Movement is key for an efficient truck and rail facility. With tanks coming in, products flowing out and hands-on operators making it all possible, truck and rail facilities are humming with activity. However, that activity and constant human interaction can also be a source of potential safety challenges.

On-site safety incidents can range from the extreme, such as a burst hose leaking toxic chlorine gas from a railroad tanker, to the more subtle, like developing an injury from continually connecting heavy hoses in tight spaces. By considering operational safety during the design for all disciplines — civil, mechanical, structural and electrical — truck and rail facility owners can anticipate and better avoid safety issues.

How to Incorporate Safety in Design

A safe facility begins with a sturdy foundation, specifically a layout designed with safe use in mind. This determines the structure of how operators will access what they need and move within the space, including location of tracks, turning radius for trucks and location of hose connections. Before that design is finalized, the needs and spaces of the other disciplines are evaluated and coordinated.

For example, the civil design might not leave enough room for the tank size and clearance the mechanical group is planning, which could also impact piping layout and access requirements. Similarly, electrical might need to run cables through an access point, creating a potential trip hazard, so the walkway would need to be adjusted.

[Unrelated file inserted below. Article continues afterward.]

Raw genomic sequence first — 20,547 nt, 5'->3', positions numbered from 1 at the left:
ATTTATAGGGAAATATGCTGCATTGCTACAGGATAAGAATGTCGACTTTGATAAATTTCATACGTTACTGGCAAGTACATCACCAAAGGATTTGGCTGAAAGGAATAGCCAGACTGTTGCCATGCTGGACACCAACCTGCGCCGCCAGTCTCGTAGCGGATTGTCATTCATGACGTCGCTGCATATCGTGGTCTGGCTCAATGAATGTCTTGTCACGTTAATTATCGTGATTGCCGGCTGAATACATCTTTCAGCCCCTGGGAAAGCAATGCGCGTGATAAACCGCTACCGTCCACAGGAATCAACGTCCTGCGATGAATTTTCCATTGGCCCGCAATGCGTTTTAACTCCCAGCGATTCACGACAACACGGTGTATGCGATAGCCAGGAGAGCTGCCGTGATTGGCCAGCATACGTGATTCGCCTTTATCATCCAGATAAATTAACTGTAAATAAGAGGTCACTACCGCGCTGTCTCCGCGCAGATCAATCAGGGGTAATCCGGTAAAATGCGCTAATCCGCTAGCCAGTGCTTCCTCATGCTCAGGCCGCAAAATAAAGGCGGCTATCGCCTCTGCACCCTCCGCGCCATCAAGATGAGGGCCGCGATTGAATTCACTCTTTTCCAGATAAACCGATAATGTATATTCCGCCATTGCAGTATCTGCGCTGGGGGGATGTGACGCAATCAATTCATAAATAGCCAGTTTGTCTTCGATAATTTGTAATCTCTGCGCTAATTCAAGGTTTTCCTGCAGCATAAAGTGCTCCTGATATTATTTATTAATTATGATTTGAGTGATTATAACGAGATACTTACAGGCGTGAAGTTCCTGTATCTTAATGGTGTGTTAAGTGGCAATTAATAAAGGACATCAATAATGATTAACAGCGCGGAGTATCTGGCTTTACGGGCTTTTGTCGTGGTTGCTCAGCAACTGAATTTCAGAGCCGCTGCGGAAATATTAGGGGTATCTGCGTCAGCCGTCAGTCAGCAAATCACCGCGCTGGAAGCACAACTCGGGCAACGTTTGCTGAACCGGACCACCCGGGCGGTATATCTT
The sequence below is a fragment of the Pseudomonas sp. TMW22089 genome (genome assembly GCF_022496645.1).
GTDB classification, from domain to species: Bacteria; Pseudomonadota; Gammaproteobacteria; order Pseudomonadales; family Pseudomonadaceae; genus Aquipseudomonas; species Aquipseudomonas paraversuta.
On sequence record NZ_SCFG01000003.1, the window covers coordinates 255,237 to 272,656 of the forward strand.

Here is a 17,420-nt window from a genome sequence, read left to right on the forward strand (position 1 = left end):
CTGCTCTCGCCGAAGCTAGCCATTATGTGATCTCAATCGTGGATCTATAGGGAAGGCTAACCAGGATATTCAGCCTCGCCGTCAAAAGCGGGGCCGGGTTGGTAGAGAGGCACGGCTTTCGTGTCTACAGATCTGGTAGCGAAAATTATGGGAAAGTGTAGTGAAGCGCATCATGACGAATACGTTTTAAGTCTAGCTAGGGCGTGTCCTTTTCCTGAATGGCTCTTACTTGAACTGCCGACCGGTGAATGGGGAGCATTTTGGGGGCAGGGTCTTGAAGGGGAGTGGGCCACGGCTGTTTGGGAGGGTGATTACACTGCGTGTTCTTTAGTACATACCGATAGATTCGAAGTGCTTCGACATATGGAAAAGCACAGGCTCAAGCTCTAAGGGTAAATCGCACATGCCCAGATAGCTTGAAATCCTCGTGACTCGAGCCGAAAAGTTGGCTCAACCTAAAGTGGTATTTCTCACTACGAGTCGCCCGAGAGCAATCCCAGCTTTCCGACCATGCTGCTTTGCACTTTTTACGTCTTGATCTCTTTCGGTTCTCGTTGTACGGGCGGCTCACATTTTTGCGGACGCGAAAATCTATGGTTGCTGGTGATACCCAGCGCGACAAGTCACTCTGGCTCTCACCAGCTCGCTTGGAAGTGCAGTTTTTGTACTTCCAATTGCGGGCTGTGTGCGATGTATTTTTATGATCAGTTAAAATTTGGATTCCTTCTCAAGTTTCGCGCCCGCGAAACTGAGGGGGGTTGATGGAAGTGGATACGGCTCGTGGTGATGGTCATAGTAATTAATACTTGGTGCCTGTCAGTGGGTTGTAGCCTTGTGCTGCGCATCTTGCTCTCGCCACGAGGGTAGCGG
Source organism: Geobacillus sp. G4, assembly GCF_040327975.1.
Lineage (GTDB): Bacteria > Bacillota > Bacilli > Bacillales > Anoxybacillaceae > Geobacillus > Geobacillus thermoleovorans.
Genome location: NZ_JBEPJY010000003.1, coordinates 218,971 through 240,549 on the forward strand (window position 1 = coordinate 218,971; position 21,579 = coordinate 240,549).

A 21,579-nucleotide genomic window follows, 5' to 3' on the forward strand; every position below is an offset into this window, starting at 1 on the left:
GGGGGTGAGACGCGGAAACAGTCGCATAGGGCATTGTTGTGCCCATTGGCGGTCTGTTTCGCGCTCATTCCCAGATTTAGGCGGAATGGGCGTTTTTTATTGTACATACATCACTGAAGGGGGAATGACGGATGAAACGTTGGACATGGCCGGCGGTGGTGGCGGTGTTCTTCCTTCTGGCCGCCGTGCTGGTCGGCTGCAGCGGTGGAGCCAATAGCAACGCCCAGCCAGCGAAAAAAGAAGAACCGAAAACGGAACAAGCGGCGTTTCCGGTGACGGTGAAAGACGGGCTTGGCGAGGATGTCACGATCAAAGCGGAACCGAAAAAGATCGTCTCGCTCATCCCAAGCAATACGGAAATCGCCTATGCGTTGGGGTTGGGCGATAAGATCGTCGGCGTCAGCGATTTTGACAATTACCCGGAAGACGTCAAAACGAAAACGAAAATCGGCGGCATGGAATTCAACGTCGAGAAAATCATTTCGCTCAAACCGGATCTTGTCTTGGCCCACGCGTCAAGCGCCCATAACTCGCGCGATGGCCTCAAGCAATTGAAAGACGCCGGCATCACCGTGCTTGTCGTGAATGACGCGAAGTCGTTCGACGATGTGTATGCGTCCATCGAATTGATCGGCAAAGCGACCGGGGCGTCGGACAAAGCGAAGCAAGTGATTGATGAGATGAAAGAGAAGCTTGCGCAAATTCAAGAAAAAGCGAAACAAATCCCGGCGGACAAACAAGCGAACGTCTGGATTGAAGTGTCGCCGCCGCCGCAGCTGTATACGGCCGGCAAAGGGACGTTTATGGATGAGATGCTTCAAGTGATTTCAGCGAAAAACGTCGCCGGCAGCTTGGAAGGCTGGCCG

While each discipline has its own requirements, they all support and impact each other, so close collaboration during the design phase of any truck and rail project is essential for safety. Thorough reviews and coordination in upfront design also help avoid any possible delayed adjustments during construction phases, which could negatively pit cost and schedule repercussions against safety for a facility owner.

High-Level Considerations for Safe Design

Safety standards for all disciplines involved in a truck and rail facility project are robust and intertwined. However, the main areas of consideration for each include:


  • Access and visibility
  • Containment for drips and catastrophic failure of tanks
  • Turning radius


  • Disconnection prevention
  • Ergonomics
  • Fire protection
  • Flow rates
  • Heat tracing
  • Vapor handling
  • Venting


  • Bollards and vehicle barriers
  • Fall protection
  • Fixed or flexible access platforms
  • Loading/unloading activities and frequency of access based on top- or bottom-loading operations
  • Personal fall arrest
  • Vehicle clearance


  • Emergency shutdown (ESD) at paths of egress
  • Flame detection
  • Gas detection
  • Grounding and static grounding
  • Hazardous area classification
  • Lighting


  • Emergency response plan
  • Overfill protection
  • Thermal expansion

Focus on Safety

Safety is a critical component of every project, especially when constructing intricate and active facilities like those that truck and rail require. Safe job sites help see that no harm is done to employees, surrounding communities and facility operations. By partnering with a firm that weaves safety into the fabric of its culture, like Burns & McDonnell, truck and rail facility owners can rest assured that each project phase will be implemented with safety in mind.


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Eric Burks is a CAD section manager specializing in the safe, efficient design and execution of truck and rail projects for chemicals, oil and gas clients.